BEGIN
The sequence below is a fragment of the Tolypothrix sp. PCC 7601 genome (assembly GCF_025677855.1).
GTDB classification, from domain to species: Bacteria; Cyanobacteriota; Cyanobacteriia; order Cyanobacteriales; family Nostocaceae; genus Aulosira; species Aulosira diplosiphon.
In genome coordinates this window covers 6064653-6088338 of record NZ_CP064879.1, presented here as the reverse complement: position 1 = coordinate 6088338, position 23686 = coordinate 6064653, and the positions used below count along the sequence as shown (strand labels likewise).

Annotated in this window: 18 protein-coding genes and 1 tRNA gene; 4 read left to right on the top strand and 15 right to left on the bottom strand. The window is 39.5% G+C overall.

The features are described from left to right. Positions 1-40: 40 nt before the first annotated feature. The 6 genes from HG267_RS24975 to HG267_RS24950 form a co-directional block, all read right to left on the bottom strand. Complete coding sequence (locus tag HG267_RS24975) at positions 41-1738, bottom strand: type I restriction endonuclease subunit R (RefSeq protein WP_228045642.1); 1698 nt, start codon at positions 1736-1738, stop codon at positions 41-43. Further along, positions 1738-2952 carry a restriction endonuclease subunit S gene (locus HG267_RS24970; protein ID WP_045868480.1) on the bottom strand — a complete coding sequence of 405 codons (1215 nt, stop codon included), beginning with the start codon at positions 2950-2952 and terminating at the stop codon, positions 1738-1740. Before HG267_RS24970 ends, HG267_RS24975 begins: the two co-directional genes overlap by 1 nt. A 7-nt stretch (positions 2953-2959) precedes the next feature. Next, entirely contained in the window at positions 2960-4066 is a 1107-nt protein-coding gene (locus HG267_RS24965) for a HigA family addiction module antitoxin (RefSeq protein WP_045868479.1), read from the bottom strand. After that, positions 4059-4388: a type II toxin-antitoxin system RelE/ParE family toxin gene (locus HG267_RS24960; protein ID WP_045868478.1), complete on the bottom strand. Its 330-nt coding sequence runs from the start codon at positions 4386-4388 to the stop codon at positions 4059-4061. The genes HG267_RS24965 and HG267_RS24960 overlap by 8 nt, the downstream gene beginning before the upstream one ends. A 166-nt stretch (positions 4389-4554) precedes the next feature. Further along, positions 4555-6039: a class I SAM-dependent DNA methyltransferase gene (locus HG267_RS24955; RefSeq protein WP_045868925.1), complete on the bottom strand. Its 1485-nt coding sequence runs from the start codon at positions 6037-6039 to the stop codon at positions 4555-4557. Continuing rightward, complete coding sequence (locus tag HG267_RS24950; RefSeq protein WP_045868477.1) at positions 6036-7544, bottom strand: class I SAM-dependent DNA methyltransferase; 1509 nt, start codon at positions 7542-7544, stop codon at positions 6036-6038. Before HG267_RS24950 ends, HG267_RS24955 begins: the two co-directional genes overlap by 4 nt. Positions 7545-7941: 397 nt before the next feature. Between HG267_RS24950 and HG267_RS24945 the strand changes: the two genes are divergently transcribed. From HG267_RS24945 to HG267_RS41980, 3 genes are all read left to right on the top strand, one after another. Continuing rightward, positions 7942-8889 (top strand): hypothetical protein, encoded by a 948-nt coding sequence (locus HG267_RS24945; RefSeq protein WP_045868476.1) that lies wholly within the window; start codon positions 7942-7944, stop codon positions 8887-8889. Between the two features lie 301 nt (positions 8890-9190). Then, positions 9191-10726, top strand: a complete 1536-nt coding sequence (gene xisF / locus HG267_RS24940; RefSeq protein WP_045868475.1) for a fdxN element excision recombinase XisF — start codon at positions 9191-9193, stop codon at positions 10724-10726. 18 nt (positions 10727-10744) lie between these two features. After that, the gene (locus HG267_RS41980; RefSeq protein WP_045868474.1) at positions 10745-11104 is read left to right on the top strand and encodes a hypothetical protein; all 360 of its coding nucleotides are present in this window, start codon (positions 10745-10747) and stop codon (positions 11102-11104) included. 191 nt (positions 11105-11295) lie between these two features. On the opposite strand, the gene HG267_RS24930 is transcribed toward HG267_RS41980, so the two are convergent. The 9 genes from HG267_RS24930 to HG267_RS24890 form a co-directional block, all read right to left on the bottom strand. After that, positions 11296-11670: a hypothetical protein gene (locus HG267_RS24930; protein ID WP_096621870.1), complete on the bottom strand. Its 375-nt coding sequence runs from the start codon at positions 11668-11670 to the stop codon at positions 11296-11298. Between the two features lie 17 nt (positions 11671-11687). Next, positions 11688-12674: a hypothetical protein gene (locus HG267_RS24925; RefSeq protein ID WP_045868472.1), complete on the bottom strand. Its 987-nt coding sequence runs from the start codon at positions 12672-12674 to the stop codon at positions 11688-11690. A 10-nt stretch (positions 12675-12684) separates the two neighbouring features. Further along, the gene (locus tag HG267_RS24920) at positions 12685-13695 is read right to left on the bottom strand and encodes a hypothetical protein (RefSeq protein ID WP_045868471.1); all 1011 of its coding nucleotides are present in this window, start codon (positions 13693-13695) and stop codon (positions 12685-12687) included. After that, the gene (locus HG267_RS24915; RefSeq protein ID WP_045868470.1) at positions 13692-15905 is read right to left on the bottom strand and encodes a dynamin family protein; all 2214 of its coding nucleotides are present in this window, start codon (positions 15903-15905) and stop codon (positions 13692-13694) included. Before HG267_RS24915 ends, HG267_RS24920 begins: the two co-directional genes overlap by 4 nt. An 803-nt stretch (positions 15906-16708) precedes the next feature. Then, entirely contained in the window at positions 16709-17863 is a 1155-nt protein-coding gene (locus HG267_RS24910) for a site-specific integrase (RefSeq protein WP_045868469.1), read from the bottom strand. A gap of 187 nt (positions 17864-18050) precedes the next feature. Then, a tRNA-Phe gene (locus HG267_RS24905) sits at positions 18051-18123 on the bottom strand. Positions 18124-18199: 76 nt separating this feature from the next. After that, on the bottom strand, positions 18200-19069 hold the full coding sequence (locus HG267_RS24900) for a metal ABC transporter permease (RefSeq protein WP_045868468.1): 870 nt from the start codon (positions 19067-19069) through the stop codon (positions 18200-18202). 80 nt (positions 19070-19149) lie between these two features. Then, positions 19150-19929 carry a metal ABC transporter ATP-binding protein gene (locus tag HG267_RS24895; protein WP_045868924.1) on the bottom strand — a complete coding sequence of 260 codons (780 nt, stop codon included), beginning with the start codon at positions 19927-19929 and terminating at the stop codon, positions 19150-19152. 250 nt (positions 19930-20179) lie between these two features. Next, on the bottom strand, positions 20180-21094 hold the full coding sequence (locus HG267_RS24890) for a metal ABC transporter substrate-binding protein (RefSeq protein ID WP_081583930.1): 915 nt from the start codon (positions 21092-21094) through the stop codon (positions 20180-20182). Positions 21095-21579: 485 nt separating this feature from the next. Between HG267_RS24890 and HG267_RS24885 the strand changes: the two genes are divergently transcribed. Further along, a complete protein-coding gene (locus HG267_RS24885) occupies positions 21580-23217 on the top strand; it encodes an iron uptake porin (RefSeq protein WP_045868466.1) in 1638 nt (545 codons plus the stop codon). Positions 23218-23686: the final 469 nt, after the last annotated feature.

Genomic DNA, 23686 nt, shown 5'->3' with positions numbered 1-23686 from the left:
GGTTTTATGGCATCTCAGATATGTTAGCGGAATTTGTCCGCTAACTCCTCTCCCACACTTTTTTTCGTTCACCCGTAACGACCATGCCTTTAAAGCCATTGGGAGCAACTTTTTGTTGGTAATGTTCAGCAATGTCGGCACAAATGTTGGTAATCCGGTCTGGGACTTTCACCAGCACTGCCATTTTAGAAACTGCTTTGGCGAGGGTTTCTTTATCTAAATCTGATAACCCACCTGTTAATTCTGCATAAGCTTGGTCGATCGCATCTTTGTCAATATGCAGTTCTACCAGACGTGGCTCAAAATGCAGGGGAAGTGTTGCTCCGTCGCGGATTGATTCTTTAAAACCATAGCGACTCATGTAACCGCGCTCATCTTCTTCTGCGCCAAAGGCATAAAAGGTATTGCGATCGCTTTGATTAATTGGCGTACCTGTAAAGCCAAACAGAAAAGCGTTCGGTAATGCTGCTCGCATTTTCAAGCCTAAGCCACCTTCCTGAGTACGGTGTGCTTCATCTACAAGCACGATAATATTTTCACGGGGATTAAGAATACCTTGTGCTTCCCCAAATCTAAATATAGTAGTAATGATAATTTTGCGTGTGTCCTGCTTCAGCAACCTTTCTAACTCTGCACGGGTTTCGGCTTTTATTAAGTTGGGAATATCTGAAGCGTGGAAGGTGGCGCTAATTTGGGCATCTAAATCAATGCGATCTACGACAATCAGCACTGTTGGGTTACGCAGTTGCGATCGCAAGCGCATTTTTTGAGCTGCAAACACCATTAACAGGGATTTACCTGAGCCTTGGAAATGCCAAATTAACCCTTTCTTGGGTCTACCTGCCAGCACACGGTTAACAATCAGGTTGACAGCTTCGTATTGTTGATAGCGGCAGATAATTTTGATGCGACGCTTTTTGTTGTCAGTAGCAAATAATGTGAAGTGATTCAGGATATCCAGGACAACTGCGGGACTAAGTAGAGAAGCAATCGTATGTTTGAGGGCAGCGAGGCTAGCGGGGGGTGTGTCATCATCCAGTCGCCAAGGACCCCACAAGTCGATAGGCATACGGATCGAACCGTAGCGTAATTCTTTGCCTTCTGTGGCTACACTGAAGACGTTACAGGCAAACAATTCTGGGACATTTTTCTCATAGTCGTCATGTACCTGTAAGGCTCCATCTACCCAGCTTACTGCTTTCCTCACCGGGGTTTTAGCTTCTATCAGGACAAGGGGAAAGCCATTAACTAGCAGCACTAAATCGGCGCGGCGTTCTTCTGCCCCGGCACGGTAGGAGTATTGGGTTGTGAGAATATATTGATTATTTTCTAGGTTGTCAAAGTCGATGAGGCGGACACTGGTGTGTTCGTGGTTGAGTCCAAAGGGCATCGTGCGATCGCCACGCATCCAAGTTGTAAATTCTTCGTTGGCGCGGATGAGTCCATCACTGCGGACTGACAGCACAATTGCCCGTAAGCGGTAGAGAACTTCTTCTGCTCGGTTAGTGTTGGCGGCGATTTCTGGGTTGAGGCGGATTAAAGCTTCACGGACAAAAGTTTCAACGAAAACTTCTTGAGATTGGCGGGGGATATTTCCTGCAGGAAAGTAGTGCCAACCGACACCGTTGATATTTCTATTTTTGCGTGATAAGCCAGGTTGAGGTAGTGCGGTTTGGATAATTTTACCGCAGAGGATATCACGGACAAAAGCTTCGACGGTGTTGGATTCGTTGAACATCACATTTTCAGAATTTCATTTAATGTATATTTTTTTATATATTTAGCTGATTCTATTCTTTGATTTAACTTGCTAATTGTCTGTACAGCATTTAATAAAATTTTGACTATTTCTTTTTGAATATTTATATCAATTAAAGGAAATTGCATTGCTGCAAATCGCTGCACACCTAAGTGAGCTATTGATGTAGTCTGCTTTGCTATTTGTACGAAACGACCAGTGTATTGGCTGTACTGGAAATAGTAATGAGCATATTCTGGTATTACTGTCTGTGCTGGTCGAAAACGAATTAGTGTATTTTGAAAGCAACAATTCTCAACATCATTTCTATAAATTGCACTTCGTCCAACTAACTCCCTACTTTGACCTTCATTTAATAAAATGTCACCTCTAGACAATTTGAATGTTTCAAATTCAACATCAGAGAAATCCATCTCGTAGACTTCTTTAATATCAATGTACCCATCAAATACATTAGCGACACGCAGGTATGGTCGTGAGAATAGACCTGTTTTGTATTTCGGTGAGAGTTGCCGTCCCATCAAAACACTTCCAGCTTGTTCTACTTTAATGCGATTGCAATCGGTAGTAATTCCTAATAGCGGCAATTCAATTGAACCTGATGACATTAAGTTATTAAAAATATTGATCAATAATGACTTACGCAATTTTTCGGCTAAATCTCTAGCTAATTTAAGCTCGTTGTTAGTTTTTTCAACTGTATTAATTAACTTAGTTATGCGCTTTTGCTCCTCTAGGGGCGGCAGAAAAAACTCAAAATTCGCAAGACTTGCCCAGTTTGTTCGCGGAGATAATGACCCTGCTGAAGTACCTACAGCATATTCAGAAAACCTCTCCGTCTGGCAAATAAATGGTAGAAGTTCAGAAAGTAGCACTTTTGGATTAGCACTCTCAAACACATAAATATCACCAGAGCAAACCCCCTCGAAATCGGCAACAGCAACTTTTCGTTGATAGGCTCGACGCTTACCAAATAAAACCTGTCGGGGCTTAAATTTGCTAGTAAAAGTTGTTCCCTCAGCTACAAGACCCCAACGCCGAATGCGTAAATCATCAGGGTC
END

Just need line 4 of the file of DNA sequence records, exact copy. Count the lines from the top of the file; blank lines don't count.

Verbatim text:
Annotated in this window: 18 protein-coding genes and 1 tRNA gene; 4 read left to right on the top strand and 15 right to left on the bottom strand. The window is 39.5% G+C overall.